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Doreen Mogavero, O'Neil Securities, discusses headline fears and outlines risks for the markets.
How close major indices are to correction territory, with CNBC's Dominic Chu.
David Garrity, GVA Research; Aaron Kessler, Raymond James; and Robert Luna, Surevest Wealth Management, provide instant analysis to quarterly numbers by Google.
Dissecting today's market activity, with Michael Santoli, Yahoo! Finance; Chris Whalen, Kroll Bond Rating Agency; "Fast Money" trader Steve Grasso; and CNBC's Michelle Caruso-Cabrera.
Blankfein explained that he thinks the Fed's cautious strategy has proven to be the right one.
Despite the market's wild swings, Wharton School finance professor Jeremy Siegel is sticking to his 18,000 call, with a caveat.
Without question, the events of this past week have shaken the confidence of many investors, but not all of them.
Google handed in third quarter earnings of $6.35 per share on $16.52 billion in revenue.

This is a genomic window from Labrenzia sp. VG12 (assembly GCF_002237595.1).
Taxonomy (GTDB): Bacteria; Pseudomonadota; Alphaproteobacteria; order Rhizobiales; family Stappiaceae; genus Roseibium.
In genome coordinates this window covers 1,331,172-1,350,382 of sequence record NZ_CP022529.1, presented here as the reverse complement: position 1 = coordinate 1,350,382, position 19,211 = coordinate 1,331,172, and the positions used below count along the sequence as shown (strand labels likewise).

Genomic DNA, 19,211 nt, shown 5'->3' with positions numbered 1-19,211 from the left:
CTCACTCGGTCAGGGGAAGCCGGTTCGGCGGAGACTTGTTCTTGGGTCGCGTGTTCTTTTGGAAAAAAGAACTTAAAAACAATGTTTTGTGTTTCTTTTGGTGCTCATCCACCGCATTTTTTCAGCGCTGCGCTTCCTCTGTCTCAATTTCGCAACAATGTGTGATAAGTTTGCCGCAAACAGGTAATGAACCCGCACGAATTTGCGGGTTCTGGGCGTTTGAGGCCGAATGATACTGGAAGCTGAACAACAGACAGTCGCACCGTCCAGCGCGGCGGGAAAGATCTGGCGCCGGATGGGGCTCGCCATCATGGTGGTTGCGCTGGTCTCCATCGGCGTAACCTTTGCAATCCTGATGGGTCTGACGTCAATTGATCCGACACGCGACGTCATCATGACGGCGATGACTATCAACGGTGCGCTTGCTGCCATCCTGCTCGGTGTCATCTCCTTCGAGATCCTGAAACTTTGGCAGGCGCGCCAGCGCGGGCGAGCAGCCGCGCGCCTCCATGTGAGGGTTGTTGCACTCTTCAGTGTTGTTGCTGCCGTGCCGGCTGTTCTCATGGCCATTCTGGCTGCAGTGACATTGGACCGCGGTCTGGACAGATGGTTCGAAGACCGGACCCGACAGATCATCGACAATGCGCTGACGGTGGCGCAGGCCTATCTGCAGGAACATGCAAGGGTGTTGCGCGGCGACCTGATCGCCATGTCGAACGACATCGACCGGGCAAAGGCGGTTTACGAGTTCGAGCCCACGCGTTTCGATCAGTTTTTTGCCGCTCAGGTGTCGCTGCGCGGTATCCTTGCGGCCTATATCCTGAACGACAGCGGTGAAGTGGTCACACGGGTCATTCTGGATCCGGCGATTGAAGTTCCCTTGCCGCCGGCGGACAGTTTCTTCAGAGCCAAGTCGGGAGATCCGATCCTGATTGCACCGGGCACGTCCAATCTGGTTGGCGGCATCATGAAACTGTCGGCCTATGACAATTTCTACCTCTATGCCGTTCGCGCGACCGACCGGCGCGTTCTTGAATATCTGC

Google is reporting Q3 EPS of $6.35 ex-items on revenue of $16.52 billion, with CNBC's Morgan Brennan.
Discussing where the market is headed, with Cathie Wood, Ark Investments CEO, and Frank Nargentino, JHS Capital Advisors.
CNBC's Morgan Brennan looks at small caps stocks outperforming rest of the market.
David Nelson, Belpointe Asset Management, says the market is telling investors where to go. Insight into names to buy on the dip, with Chris Retzler, Needham Growth Fund.
CNBC's Bob Pisani and Jackie DeAngelis cover today's action in stocks and the crude trade. CNBC's Dominic Chu looks at the Russell 2000 and where investor sentiment is starting to shift.
Jeremy Siegel, Wharton School at The University of Pennsylvania professor of finance, discusses Dow 18,000 and the significance of Fed Governor James Bullard's dovish statement.
As the market rebounds, Diane Garnick, Clear Alternatives; Bob Keiser, S&P Capital IQ; Kenny Polcari, O'Neil Securities, discuss support levels and if the market has bottomed.
Oil's wild slide may be nauseating but here's the bright side, says hedge-fund manager Todd Schoenberger.
Analysts say investors who are looking for insights into the market, shouldn't get too preoccupied with Ebola fears and geopolitical events. Here's why.
Ebola fears contributed to the market's tumble, and it will continue until investors are convinced the situation is under control, strategist says.
Up and down Wall Street investors are attempting to make heads or tails of Wednesday’s sharp selloff.
Joe Terranova, Virtus Investment Partners, and CNBC's Jeff Cox discuss current volatility and how investors should approach the market.